Abstract: TH-PO474

Urinary Biomarkers of Tubular Damage and Risk of Cardiovascular Disease and Mortality in Elders

Session Information

Category: Chronic Kidney Disease (Non-Dialysis)

  • 303 CKD: Epidemiology, Outcomes - Cardiovascular

Authors

  • Jotwani, Vasantha, UCSF, San Francisco, California, United States
  • Katz, Ronit, University of Washington, Seattle, Washington, United States
  • Ix, Joachim H., UCSD, San Diego, California, United States
  • Gutierrez, Orlando M., UAB School of Medicine , Birmingham, Alabama, United States
  • Parikh, Chirag R., Yale University and VAMC, New Haven, Connecticut, United States
  • Sarnak, Mark J., Tufts Medical Center, Boston, Massachusetts, United States
  • Shlipak, Michael, San Francisco VA Medical Center, San Francisco, California, United States
Background

Novel urinary biomarkers have enabled earlier detection of kidney tubular damage, but their prognostic value for adverse cardiovascular outcomes is uncertain. We hypothesized that tubular damage, measured by urine α1-microglobulin (α1m), pro-collagen type III N-terminal pro-peptide (PIIINP), and neutrophil gelatinase-associated lipocalin (NGAL), would be associated with higher risks for cardiovascular events and mortality among elders.

Methods

In this case-cohort study of participants enrolled in the Health, Aging, and Body Composition Study, we measured urine concentrations of α1m, PIIINP, and NGAL among randomly selected CVD cases (n=245), heart failure cases (n=220), and a subcohort (n=502). We used Cox proportional hazards models to evaluate biomarker associations with incident CVD, heart failure, and all-cause mortality.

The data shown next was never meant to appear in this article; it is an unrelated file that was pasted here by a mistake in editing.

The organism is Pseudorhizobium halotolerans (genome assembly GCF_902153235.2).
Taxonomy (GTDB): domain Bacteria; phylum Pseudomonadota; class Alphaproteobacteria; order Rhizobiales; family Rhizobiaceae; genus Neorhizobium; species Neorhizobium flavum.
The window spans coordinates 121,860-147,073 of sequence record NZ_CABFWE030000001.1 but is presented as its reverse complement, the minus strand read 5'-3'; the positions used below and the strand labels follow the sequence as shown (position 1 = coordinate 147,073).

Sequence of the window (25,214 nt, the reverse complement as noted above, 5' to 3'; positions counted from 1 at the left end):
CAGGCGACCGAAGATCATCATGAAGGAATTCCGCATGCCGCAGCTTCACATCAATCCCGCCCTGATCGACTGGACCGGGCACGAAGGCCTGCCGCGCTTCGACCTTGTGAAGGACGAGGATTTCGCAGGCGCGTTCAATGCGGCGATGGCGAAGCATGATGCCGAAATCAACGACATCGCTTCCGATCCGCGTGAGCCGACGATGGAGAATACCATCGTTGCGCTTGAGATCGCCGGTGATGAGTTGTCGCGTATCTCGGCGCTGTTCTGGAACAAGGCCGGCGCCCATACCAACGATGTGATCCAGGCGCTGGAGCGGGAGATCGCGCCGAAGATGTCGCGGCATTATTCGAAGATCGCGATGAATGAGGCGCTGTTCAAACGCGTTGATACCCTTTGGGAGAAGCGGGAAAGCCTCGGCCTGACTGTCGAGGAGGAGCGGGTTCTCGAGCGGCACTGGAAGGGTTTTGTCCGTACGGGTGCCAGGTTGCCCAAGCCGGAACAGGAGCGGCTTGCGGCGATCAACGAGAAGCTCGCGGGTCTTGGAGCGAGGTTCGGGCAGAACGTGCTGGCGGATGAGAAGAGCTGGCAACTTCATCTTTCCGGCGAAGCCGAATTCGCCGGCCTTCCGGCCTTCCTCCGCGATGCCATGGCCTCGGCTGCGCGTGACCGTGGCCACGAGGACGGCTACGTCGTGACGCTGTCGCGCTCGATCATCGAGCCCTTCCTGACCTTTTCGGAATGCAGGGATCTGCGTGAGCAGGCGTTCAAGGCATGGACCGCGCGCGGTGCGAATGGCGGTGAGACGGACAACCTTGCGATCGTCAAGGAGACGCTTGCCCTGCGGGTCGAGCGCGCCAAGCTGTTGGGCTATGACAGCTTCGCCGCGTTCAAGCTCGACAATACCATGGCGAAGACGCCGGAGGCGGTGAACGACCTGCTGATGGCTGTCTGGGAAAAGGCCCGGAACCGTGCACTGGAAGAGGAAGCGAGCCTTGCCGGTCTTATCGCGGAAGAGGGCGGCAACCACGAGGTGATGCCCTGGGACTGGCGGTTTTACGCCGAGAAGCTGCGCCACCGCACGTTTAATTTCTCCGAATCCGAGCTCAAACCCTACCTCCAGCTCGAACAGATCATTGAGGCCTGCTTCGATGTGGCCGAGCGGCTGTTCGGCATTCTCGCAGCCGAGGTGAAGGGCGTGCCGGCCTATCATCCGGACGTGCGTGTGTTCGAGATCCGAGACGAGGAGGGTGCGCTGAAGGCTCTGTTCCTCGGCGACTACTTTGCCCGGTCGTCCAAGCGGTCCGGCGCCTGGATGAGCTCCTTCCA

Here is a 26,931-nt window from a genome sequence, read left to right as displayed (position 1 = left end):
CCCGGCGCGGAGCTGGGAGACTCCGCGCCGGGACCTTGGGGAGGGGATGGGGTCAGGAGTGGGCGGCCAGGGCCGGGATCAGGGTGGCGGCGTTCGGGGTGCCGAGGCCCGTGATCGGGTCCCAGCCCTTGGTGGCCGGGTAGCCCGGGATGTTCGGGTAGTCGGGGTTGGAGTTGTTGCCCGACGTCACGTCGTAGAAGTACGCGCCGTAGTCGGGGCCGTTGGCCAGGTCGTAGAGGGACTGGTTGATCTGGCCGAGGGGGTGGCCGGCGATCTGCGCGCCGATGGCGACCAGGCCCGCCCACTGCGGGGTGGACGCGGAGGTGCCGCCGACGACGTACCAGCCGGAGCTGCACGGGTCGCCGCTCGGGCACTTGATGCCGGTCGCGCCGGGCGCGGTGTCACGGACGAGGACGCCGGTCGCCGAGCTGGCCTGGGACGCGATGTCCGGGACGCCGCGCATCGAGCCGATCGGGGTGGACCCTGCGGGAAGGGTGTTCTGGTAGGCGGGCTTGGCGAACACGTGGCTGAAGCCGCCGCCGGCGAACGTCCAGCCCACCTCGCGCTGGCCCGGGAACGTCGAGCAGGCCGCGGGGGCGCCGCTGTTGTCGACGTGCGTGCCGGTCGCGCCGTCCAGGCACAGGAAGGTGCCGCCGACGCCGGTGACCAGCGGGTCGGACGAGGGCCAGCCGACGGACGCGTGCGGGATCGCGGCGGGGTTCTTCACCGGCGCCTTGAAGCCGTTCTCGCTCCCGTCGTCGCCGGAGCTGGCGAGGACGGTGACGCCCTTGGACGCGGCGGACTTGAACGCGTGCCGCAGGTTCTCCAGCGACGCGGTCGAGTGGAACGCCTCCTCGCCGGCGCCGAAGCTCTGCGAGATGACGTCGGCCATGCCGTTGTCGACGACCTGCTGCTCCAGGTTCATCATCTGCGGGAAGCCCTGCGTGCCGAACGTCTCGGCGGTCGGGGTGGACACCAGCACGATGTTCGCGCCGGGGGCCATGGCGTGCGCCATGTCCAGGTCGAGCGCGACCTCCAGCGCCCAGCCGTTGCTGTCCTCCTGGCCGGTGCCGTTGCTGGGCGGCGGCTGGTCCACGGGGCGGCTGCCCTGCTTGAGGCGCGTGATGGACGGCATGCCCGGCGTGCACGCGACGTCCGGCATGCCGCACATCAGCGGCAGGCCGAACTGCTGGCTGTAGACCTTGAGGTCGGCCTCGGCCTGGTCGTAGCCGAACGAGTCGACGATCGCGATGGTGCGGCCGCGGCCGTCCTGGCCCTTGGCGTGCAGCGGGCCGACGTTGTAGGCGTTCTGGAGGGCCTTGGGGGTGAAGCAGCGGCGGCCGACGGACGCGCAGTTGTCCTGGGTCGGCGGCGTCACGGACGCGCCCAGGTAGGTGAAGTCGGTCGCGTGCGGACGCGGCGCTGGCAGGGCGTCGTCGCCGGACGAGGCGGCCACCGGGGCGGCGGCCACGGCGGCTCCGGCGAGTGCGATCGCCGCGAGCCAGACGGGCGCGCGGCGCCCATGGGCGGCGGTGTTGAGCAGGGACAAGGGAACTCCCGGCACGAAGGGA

Results

At baseline, the mean age was 74 years and eGFR was 73 ml/min/1.73m2. There were 248 deaths in the subcohort over a median follow-up of 12.4 years. After multivariable adjustment, urine α1m, PIIINP and NGAL were each associated with higher risks for CVD (Table). Urine α1m and NGAL were also associated with higher mortality risk. The biomarkers did not have statistically significant associations with heart failure.

Conclusion

Kidney tubular damage is an independent risk factor for CVD and death among elders. Future studies should investigate mechanisms by which renal tubular damage may adversely impact cardiovascular risk.

Associations of individual urine biomarkers with incident CVD, heart failure, and mortality
BiomarkerIncident CVD
HR (95% CI)
Heart failure
HR (95% CI)
All-cause mortality
HR (95% CI)
α1-microglobulin1.44 (1.11, 1.87)1.18 (0.94, 1.48)1.26 (1.07, 1.47)
PIIINP1.20 (1.00, 1.44)0.90 (0.77, 1.05)1.06 (0.94, 1.18)
NGAL1.12 (1.04, 1.20)0.96 (0.88, 1.04)1.07 (1.02, 1.12)

Hazard ratios per doubling in biomarker. Models adjust for demographics, cardiovascular risk factors, eGFR, urine albumin, and urine creatinine.

Funding

  • NIDDK Support